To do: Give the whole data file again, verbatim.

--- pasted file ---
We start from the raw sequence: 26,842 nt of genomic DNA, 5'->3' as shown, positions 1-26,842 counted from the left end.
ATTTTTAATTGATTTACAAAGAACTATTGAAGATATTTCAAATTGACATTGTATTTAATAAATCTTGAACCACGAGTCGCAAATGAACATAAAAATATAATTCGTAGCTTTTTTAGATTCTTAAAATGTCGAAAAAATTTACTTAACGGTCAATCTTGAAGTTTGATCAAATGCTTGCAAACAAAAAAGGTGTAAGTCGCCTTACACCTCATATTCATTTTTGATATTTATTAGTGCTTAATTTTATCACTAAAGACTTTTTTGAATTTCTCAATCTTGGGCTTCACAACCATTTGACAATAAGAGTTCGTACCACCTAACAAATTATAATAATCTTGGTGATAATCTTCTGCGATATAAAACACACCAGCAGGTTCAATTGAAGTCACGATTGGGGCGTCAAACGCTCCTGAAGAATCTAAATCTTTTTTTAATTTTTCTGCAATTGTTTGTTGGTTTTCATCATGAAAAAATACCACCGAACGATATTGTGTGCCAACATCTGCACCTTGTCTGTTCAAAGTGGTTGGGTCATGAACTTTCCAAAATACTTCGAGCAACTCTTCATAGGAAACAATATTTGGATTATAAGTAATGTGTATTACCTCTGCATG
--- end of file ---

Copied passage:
We start from the raw sequence: 26,842 nt of genomic DNA, 5'->3' as shown, positions 1-26,842 counted from the left end.
ATTTTTAATTGATTTACAAAGAACTATTGAAGATATTTCAAATTGACATTGTATTTAATAAATCTTGAACCACGAGTCGCAAATGAACATAAAAATATAATTCGTAGCTTTTTTAGATTCTTAAAATGTCGAAAAAATTTACTTAACGGTCAATCTTGAAGTTTGATCAAATGCTTGCAAACAAAAAAGGTGTAAGTCGCCTTACACCTCATATTCATTTTTGATATTTATTAGTGCTTAATTTTATCACTAAAGACTTTTTTGAATTTCTCAATCTTGGGCTTCACAACCATTTGACAATAAGAGTTCGTACCACCTAACAAATTATAATAATCTTGGTGATAATCTTCTGCGATATAAAACACACCAGCAGGTTCAATTGAAGTCACGATTGGGGCGTCAAACGCTCCTGAAGAATCTAAATCTTTTTTTAATTTTTCTGCAATTGTTTGTTGGTTTTCATCATGAAAAAATACCACCGAACGATATTGTGTGCCAACATCTGCACCTTGTCTGTTCAAAGTGGTTGGGTCATGAACTTTCCAAAATACTTCGAGCAACTCTTCATAGGAAACAATATTTGGATTATAAGTAATGTGTATTACCTCTGCATG